Big ecology: From tundra to savanna

Why are some plant seeds very small and others large? Angela Moles tackled this simple question by compiling information on 12,669 plant species. She discovered that plant seeds in the tropics are, on average, 300 times bigger than seeds in colder places like the northern coniferous forests. She then used these data to follow the evolutionary history of seed size over hundreds of millions of years.

Angela Moles working with plants (Photo credit: L’Oréal/SDP Photo)
Angela Moles working with plants (Photo credit: L’Oréal/SDP Photo)

The study was the first of its kind and the results, published in Science and PNAS, have revolutionised our understanding of the factors that determine the size of offspring in plants and animals. Angela is a leader in developing a new approach to ecology—one that could allow us to accurately model and predict the impact of climate change on ecosystems.
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Could Vitamin D have a role in diabetes?

On Mondays, Jenny Gunton sees diabetes patients at Sydney’s Westmead Hospital. And from Tuesday to Friday, she heads up a diabetes research laboratory at the Garvan Institute of Medical Research. She’s also the mother of two-and-a-half-year-old “Action Boy”.

Jenny Gunton, Photo credit: SDP Photo, Tim Morison
Jenny Gunton, Photo credit: SDP Photo, Tim Morison

Gunton is one of a growing band of physician-scientists. “It’s not a financially sensible decision, but I enjoy it,” says Gunton. “It’s also a better way for me to ask questions and attempt to answer them. And in that way, I help my patients.”

And now, with the help of her L’ORÉAL Australia For Women In Science Fellowship she will be exploring the link between Vitamin D and diabetes.

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School girls join study to understand black holes and the birth of stars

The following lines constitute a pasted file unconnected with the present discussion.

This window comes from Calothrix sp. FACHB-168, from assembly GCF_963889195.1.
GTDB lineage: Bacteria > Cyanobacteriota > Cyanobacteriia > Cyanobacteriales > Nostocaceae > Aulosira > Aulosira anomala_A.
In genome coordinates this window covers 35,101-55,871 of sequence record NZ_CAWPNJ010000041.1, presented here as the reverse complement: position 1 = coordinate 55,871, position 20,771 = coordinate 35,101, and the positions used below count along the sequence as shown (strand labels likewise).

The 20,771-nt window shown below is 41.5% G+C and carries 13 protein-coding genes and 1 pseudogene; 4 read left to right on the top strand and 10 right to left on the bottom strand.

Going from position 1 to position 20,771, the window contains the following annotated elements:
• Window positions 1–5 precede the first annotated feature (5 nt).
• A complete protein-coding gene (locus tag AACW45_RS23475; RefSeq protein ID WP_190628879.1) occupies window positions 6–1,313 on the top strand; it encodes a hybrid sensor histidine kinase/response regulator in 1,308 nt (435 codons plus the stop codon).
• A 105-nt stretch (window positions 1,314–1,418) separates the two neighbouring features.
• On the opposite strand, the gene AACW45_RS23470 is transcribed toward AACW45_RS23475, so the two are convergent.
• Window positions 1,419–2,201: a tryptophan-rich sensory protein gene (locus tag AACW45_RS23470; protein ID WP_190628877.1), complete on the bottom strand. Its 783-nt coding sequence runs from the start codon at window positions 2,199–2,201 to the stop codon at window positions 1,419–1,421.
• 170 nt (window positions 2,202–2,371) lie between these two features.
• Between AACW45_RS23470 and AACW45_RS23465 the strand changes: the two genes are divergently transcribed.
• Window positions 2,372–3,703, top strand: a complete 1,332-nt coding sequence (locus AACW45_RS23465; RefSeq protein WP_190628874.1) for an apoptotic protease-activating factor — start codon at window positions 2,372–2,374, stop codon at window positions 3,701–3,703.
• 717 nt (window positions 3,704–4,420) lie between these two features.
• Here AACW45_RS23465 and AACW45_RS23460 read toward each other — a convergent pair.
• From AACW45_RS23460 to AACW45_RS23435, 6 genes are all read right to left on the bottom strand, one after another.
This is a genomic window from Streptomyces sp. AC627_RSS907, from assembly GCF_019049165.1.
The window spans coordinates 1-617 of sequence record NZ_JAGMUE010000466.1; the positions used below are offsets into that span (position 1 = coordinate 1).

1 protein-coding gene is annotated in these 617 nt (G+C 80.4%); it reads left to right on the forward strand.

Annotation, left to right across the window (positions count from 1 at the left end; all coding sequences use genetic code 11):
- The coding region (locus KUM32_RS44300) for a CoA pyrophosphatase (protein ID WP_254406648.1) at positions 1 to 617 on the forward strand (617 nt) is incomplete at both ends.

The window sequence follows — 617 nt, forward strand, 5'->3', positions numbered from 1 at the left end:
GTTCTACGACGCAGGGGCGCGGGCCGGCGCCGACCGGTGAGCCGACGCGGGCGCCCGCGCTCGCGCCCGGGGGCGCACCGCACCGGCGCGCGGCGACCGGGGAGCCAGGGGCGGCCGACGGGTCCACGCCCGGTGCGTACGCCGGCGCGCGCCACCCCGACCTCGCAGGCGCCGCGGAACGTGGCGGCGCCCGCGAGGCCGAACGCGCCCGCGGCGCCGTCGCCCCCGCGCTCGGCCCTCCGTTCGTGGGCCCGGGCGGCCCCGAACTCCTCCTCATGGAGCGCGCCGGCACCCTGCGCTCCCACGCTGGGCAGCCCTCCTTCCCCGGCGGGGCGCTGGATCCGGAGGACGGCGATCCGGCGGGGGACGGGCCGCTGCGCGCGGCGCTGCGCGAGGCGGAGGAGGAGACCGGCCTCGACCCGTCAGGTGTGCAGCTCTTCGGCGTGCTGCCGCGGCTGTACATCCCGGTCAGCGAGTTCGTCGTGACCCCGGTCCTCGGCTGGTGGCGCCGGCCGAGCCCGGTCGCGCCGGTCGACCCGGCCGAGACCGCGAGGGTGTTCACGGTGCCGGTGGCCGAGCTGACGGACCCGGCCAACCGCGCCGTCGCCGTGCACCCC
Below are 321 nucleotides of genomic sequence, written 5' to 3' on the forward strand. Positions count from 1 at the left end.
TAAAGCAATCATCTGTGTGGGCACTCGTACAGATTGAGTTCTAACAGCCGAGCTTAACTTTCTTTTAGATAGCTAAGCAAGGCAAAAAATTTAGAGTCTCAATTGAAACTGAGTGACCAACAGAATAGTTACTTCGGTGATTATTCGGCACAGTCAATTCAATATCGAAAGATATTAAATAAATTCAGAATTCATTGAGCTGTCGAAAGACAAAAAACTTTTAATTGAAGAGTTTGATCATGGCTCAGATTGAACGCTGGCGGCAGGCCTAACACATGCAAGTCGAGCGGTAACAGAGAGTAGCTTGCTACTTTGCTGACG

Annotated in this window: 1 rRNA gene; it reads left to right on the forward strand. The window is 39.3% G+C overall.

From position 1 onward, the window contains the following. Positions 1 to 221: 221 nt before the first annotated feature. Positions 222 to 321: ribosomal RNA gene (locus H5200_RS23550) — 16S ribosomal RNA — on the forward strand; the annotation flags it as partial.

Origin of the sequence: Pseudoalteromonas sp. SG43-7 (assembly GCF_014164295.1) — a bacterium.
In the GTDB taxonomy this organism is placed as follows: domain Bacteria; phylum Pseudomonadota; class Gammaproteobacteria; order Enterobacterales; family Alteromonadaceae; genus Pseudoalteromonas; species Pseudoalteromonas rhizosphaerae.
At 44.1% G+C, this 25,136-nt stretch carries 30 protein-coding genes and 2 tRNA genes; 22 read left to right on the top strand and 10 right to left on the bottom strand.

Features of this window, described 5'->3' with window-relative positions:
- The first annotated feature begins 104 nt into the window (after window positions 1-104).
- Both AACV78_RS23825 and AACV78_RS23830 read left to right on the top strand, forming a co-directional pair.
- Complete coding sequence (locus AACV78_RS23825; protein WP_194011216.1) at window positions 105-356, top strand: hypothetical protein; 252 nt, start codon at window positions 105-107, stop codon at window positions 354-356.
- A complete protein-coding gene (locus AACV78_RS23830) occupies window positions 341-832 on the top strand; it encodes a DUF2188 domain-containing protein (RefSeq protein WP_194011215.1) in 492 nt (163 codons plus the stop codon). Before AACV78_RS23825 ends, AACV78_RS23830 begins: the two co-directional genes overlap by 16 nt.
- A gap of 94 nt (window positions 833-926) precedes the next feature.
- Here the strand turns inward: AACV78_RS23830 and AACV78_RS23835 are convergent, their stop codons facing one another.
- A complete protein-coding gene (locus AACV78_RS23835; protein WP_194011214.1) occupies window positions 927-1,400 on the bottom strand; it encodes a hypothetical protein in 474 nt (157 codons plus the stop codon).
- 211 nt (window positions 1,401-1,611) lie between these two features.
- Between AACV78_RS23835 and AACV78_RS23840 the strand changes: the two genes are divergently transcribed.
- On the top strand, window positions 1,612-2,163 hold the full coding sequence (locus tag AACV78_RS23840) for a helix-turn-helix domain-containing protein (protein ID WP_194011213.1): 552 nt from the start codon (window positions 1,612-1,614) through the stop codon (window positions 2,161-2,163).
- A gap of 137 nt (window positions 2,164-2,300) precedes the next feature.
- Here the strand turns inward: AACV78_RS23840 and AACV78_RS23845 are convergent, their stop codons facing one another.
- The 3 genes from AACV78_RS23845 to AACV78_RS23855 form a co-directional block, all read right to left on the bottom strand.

Black holes are some of the most bizarre objects in the universe. They can have as much mass as a billion stars combined. How did they form and how did they get so big?

Ilana Feain, Photo credit: SDP Photo, Tim Morison
Ilana Feain, Photo credit: SDP Photo, Tim Morison

“What are they doing to the galaxies in which they live?” asks Dr Ilana Feain of the CSIRO’s Australia Telescope National Facility.

This is one of the biggest questions facing astronomers in the 21st Century. The 29-year-old astronomer will use her L’ORÉAL Australia For Women In Science Fellowship in her quest for an answer to this question.

And she is enlisting two Australian girls’ schools to contribute to a 24/7 program to observe a ‘nanoquasar’ and its associated black hole some billion billion kilometres from Earth. Continue reading School girls join study to understand black holes and the birth of stars

Life and love amongst the finches: Aggressive redheads win the best nest sites, but can the Gouldian finches survive?

Sarah Pryke has always had an eye for the shape, colour and movement of animals. After growing up surrounded by wildlife in a remote rural area of South Africa, she was employed as an illustrator by the local museum while studying for her science degree at the University of Natal.

Sarah Pryke, Photo credit: SDP Photo, Tim Morison
Sarah Pryke, Photo credit: SDP Photo, Tim Morison

Now, as a post-doctoral fellow of the  at Macquarie University in Sydney, she is working in the Kimberleys investigating the impact of colour on the behaviour of the Gouldian finch, a small, dazzling bird of Australia’s tropical savannah.

With the help of her L’ORÉAL Australia For Women In Science Fellowship she plans to get a better understanding of their mating success – information that could be crucial to the survival of these endangered birds. Continue reading Life and love amongst the finches: Aggressive redheads win the best nest sites, but can the Gouldian finches survive?